Nature matters in conversation
Nature matters in conversation

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Nature matters in conversation

1.2 Connecting human and non-human nature

Environmental responsibility – caring and generating accountability – requires interaction between human and non-human nature. For example, from a caring perspective what matters in climate change might constitute, say, the continued existence and protection of an arctic wilderness (Figure 3). But this necessarily involves a connection between human perception and appreciation of such a wilderness (‘nature’) and the actual wilderness itself (Nature), which may or may not actually contain humans.

Figure 3 Perception of care: polar bear in arctic wilderness

In contrast, from a perspective of accountability what matters might be not so much the (human-constructed) perceptions associated with preserving some wilderness, but rather the (human-designed) measures used to signify change in the environment (temperature rise, biodiversity loss, glacier movement or other such variables) as appropriate devices for representing problems of the global environment.

Human-designed measures, such as Michael Mann’s famous ‘hockey stick’ depiction of climate change using actual and anticipated temperature changes (Figure 4) are, not surprisingly, open to debate.

Figure 4 Measures of accountability: ‘hockey stick’ depiction of climate change

Caring for an arctic wilderness is dependent on a relationship between our perceptions of what this wilderness represents and the actual wilderness itself. Generating accountability for, say, global climate change involves human design in measuring significant levels of temperature change that might be used as a gauge in relation to any harm done to the actual environment. (Here, of course, I am using the term environment to include both human and non-human nature.) In both cases – caring and accountability – it is the relationship between human and non-human nature that ultimately matters, including the actual act of making a distinction between the two natures.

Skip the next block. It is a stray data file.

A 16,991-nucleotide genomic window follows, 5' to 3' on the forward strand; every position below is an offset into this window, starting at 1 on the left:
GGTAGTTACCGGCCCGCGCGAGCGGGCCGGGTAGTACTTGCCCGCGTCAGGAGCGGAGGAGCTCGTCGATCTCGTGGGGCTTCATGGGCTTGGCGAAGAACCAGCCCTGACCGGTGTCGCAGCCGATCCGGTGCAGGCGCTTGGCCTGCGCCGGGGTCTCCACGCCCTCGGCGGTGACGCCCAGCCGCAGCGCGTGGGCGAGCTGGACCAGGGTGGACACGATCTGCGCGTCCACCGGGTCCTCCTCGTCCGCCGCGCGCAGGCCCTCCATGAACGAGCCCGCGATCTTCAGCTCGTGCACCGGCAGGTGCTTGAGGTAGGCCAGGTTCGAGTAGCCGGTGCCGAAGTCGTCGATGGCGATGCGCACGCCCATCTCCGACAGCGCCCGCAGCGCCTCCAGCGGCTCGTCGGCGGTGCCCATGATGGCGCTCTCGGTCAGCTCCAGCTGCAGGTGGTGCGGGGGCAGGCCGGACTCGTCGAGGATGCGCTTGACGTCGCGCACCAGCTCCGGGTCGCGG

We can perhaps differentiate here between what I think matters in the realm of ‘environmental responsibility’ and what matters in more formal disciplines associated with environmental studies. In the natural sciences, for example, what primarily matters is an understanding of the entities themselves (living and non-living) and the complex interrelationships and interdependencies amongst them. On the other hand, what primarily matters in environmental studies associated with the social sciences is the multiple and changing human interests associated with natural phenomena. Both sets of scientific endeavours are important for drawing out matters of importance for environmental responsibility, but I would argue that what primarily matters in the field of environmental responsibility is the relationship between human and non-human nature. So how might we conceive this relationship?

Caring for environment and developing appropriate measures of accountability suggest two types of relationship between human and non-human nature that can be likened to relationships in an idealised family – an analogy used by van den Born (2008) that I find useful for adaptation here. ‘Caring’ relates to the sense of belonging in a family. In an ideal-type family there might be an intuitive mutual understanding of care between members, where they may voluntarily contribute towards some collective commitment to ensuring family togetherness. From a caring perspective, members are co-respondents in the sense of having equal standing. ‘Accountability’ speaks to a more specific relationship, formalised and rather more distant, as sometimes experienced between a parent and a child. In such a relationship, a responsible parent provides not only care but also protection, by constructing guidelines and rules to ensure some level of agreed-upon compliance in fostering responsibility.

Drawing on this analogy, the human relationship with non-human nature can be similarly understood. First, as mutual partners in the survival of a shared planet or universe, human and non-human life might be regarded as nurturing a sense of collective destiny and care for an environment to which we collectively contribute. Second, at times the relationship may require humans to stand above nature, somehow negotiating rules of behaviour to ensure appropriate accountability and compliance to protect against harm and wrong.

The important relationship in environmental responsibility – like that of an idealised family – is one of communication. This applies to both caring and developing accountability. As with fostering effective family dynamics, including the protection of more vulnerable members such as young children, environmental responsibility requires elements of developing respect for non-human nature through continual informal negotiation on obligations and entitlements, as well as the more formal elements of establishing duties and making claims about what is right and wrong in order to guide our interaction w

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